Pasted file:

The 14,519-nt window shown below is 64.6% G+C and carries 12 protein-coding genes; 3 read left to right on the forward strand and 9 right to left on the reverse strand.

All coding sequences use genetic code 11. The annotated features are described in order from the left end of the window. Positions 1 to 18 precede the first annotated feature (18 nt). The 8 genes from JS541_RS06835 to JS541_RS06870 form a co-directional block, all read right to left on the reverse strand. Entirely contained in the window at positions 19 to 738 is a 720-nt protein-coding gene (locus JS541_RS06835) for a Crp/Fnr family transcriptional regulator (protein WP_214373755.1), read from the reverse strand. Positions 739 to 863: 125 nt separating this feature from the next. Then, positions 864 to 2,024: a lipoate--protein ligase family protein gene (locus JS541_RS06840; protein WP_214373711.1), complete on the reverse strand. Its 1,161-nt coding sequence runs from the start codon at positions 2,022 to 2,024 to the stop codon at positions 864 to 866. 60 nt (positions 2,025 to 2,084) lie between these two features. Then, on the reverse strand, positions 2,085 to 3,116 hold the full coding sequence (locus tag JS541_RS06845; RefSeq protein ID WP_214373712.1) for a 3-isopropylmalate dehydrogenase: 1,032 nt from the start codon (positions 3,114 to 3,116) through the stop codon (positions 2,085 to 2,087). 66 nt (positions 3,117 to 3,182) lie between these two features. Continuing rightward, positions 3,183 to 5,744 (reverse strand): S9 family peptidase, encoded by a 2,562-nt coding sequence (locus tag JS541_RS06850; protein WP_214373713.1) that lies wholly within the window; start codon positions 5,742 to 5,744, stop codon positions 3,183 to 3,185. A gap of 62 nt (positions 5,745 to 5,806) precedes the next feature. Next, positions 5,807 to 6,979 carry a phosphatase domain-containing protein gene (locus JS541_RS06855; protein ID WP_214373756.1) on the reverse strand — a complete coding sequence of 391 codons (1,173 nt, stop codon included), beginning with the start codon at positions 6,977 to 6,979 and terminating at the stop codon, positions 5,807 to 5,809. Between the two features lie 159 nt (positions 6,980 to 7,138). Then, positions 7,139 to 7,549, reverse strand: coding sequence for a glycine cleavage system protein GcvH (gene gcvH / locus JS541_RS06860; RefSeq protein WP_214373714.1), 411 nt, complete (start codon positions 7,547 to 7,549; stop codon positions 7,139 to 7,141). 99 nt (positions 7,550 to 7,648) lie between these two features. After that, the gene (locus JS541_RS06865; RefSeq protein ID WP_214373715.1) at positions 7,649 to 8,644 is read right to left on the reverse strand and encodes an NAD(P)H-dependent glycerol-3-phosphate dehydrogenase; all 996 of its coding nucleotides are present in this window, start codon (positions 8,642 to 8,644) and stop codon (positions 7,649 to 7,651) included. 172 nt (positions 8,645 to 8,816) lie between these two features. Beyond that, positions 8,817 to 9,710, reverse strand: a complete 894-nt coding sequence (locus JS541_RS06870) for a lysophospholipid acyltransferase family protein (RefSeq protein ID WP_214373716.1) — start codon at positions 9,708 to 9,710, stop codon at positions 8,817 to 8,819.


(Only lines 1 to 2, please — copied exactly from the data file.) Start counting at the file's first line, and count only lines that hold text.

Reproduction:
The 14,519-nt window shown below is 64.6% G+C and carries 12 protein-coding genes; 3 read left to right on the forward strand and 9 right to left on the reverse strand.

All coding sequences use genetic code 11. The annotated features are described in order from the left end of the window. Positions 1 to 18 precede the first annotated feature (18 nt). The 8 genes from JS541_RS06835 to JS541_RS06870 form a co-directional block, all read right to left on the reverse strand. Entirely contained in the window at positions 19 to 738 is a 720-nt protein-coding gene (locus JS541_RS06835) for a Crp/Fnr family transcriptional regulator (protein WP_214373755.1), read from the reverse strand. Positions 739 to 863: 125 nt separating this feature from the next. Then, positions 864 to 2,024: a lipoate--protein ligase family protein gene (locus JS541_RS06840; protein WP_214373711.1), complete on the reverse strand. Its 1,161-nt coding sequence runs from the start codon at positions 2,022 to 2,024 to the stop codon at positions 864 to 866. 60 nt (positions 2,025 to 2,084) lie between these two features. Then, on the reverse strand, positions 2,085 to 3,116 hold the full coding sequence (locus tag JS541_RS06845; RefSeq protein ID WP_214373712.1) for a 3-isopropylmalate dehydrogenase: 1,032 nt from the start codon (positions 3,114 to 3,116) through the stop codon (positions 2,085 to 2,087). 66 nt (positions 3,117 to 3,182) lie between these two features. Continuing rightward, positions 3,183 to 5,744 (reverse strand): S9 family peptidase, encoded by a 2,562-nt coding sequence (locus tag JS541_RS06850; protein WP_214373713.1) that lies wholly within the window; start codon positions 5,742 to 5,744, stop codon positions 3,183 to 3,185. A gap of 62 nt (positions 5,745 to 5,806) precedes the next feature. Next, positions 5,807 to 6,979 carry a phosphatase domain-containing protein gene (locus JS541_RS06855; protein ID WP_214373756.1) on the reverse strand — a complete coding sequence of 391 codons (1,173 nt, stop codon included), beginning with the start codon at positions 6,977 to 6,979 and terminating at the stop codon, positions 5,807 to 5,809. Between the two features lie 159 nt (positions 6,980 to 7,138). Then, positions 7,139 to 7,549, reverse strand: coding sequence for a glycine cleavage system protein GcvH (gene gcvH / locus JS541_RS06860; RefSeq protein WP_214373714.1), 411 nt, complete (start codon positions 7,547 to 7,549; stop codon positions 7,139 to 7,141). 99 nt (positions 7,550 to 7,648) lie between these two features. After that, the gene (locus JS541_RS06865; RefSeq protein ID WP_214373715.1) at positions 7,649 to 8,644 is read right to left on the reverse strand and encodes an NAD(P)H-dependent glycerol-3-phosphate dehydrogenase; all 996 of its coding nucleotides are present in this window, start codon (positions 8,642 to 8,644) and stop codon (positions 7,649 to 7,651) included. 172 nt (positions 8,645 to 8,816) lie between these two features. Beyond that, positions 8,817 to 9,710, reverse strand: a complete 894-nt coding sequence (locus JS541_RS06870) for a lysophospholipid acyltransferase family protein (RefSeq protein ID WP_214373716.1) — start codon at positions 9,708 to 9,710, stop codon at positions 8,817 to 8,819.